Boda boda are bicycle & motorcycle taxis commonly found in East Africa. While motorcycle taxis like boda bodas are present throughout Africa and beyond, the term boda boda is specific to East Africa. Their ubiquitous presence in East African cities is the result of a number of factors including an increasing demand for public transit, the ability to purchase motorcycles on credit, and an influx of cheap imports from Indian manufacturers like Bajaj. In the countries where they are present, boda boda can provide vital job opportunities for entrepreneurial young men who lack skills lifting their incomes and brightening their lives while at the same time resulting in an increase in road accidents and unnecessary deaths.
The term boda boda may come from the English words shouted by their drivers: "border, border". The word originated in Busia, Kenya where bicycle riders would ferry people from outlying areas in the county (formerly district) to the market in Busia town. Most times people would avoid using Matatus (which were and still are the common form of public transport) because they were expensive or very few were available. They would, however, also not agree with bicycle riders on a fare to Busia.
To cut cost, people would start walking toward Busia. Meanwhile bicycle riders (boda boda) would wait for the next customer. If they waited long without getting one they would start cycling towards Busia, and along the way they would meet people walking towards Busia. They would then shout "border, border". If they get an interested person they would then start bargaining for a fare. If they agreed, the bicycle rider would ferry the person to Busia. Otherwise they would continue and the process will repeat till the bicycle rider got a passenger.
Later bicycle 'boda boda' would graduate to motorcycle then spread to other parts of Kenya and East Africa.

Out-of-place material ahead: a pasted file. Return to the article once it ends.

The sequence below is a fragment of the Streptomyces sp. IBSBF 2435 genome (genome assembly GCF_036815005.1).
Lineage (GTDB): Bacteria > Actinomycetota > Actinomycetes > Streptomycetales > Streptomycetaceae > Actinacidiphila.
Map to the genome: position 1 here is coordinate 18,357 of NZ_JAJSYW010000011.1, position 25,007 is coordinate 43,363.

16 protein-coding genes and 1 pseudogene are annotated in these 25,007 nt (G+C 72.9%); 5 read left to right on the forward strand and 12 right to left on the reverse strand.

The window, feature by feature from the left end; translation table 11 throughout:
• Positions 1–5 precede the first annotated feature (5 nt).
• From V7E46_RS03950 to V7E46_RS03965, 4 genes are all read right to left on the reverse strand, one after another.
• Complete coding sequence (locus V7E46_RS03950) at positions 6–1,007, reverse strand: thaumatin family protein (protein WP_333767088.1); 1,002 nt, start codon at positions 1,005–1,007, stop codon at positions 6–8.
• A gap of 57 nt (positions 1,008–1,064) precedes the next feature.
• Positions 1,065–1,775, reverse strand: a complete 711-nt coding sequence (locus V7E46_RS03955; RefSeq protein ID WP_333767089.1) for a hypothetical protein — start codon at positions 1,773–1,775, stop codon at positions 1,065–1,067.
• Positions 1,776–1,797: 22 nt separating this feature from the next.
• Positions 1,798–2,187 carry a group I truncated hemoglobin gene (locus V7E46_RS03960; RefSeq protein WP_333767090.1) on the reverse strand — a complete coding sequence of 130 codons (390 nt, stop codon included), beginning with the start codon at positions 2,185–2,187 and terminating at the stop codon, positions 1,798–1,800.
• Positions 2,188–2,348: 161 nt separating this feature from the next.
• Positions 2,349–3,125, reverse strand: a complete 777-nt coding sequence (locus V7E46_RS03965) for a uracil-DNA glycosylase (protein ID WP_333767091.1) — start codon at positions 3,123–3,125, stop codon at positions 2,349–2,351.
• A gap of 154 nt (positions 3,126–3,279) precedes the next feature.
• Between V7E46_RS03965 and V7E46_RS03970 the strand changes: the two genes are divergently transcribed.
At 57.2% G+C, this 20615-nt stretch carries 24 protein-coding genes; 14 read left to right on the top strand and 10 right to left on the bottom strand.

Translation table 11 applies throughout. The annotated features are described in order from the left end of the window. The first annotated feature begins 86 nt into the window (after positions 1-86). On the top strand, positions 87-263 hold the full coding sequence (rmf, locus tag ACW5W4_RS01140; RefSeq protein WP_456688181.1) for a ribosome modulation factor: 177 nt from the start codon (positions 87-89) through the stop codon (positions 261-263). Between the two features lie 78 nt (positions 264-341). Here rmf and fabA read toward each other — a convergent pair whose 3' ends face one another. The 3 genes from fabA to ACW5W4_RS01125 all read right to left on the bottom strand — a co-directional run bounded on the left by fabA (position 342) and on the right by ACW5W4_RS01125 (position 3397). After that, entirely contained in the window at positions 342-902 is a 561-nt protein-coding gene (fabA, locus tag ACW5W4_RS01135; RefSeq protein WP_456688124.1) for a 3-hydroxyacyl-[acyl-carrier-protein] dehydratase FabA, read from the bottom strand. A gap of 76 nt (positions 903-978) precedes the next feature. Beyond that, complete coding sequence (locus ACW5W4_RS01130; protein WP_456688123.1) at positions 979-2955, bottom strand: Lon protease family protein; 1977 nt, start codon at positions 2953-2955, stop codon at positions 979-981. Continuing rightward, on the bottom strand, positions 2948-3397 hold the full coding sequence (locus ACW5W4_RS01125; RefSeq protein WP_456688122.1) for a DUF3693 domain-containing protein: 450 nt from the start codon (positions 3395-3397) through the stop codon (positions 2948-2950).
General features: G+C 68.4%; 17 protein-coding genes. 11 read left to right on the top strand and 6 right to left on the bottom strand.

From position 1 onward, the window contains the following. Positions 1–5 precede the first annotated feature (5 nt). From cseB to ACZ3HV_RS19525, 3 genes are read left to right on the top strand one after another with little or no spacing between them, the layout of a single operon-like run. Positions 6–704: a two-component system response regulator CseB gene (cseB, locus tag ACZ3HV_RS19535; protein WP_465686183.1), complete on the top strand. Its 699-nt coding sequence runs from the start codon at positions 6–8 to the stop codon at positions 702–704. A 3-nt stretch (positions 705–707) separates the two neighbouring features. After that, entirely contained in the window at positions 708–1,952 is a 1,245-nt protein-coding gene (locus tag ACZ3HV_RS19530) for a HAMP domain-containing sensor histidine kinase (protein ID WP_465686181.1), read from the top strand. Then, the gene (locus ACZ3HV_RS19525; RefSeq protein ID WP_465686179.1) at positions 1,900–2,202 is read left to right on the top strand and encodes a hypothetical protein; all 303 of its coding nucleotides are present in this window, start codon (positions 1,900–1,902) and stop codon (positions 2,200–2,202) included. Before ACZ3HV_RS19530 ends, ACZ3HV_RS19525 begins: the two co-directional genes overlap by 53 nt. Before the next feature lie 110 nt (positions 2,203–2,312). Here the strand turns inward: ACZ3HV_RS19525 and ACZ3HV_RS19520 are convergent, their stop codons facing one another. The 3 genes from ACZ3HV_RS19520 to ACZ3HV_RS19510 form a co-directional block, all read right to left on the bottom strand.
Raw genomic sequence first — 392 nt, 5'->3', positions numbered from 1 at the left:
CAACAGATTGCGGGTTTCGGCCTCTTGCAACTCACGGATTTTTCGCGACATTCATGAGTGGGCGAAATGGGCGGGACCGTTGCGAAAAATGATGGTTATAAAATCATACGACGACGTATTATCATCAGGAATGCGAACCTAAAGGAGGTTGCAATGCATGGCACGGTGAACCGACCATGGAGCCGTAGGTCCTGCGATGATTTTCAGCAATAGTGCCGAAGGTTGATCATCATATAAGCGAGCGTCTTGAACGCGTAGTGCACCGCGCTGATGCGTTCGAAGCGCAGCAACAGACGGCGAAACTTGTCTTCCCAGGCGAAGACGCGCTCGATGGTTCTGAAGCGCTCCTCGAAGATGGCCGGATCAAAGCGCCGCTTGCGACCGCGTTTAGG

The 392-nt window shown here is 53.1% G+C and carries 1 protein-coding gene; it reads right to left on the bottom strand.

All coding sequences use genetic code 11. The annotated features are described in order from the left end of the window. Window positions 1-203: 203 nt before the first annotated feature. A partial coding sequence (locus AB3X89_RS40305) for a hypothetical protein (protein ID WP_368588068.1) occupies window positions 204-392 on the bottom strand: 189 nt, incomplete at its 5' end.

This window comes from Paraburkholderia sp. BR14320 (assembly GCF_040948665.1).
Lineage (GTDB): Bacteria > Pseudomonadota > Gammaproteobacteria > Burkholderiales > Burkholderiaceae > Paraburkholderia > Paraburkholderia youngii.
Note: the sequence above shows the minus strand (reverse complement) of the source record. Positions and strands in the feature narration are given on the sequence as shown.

A third theory is that the boda boda had an apocryphal ability to transport people across a border without a need to complete the paperwork using a motor vehicle would necessitate.
Number in operation
- Dar es Salaam
In 2013, one source claims 300,000 were operating in Kampala, Uganda. Data from the Kampala Capital City Authority show 120,000 registered motorcycles in the city around the same time although the number of boda boda could be higher as some are unregistered according to a representative of the Kampala Boda-boda Riders Association. The same source indicated in 2015 that around 40,000 were operating in central Kampala. Another knowledgeable source suggested in 2015 that the true figure is closer to double that number. 
An Uber-style ride-hailing app for motorcycle taxis, SafeBoda was founded in late 2014, and, as of 2015, restricted its operations to Kampala, Uganda. It provides training and helmets to drivers who access fares through its app. The smartphones carried by drivers can collect braking data allowing the firm to rank operators' safety, and a routing system that relies more on landmarks than maps helps ensure only those who possess thorough local knowledge will attempt to pick up a potential fare. A similar app called SafeMotos has been launched in Kigali, Rwanda. 
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- "Safety improvements for Uganda's boda boda taxis". Africa Business Report. BBC. 27 March 2015. Retrieved 3 April 2016.
In Uganda, they are known as boda bodas...
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- Kavuma, Richard (30 June 2015). "Revved and ready to go: Tanzania is set to tackle unstoppable boda boda taxis". The Guardian. Guardian News and Media Limited. Retrieved 5 April 2016.
- Smith, Chris (2 June 2015). "Boda-bodas: The bikes that keep Uganda moving". newsbeat. BBC. Retrieved 2 April 2016.
- Denis Walls (2012). "A Year in Rwanda". Lulu. p. 121. ISBN 9781471736315. Retrieved 2017-03-22.
The word boda boda has a very interesting etymology. It turns out that in the early days of transport between kenya and Uganda, crossings between the two countries were known as going 'border to border' and one of the modern means of transport became a modified new word.
- Senthilingam, Meera (25 March 2015). "'Uber for motorbikes' - the smart way to get around in a bustling capital". African Start-Up. CNN. Retrieved 4 April 2016.
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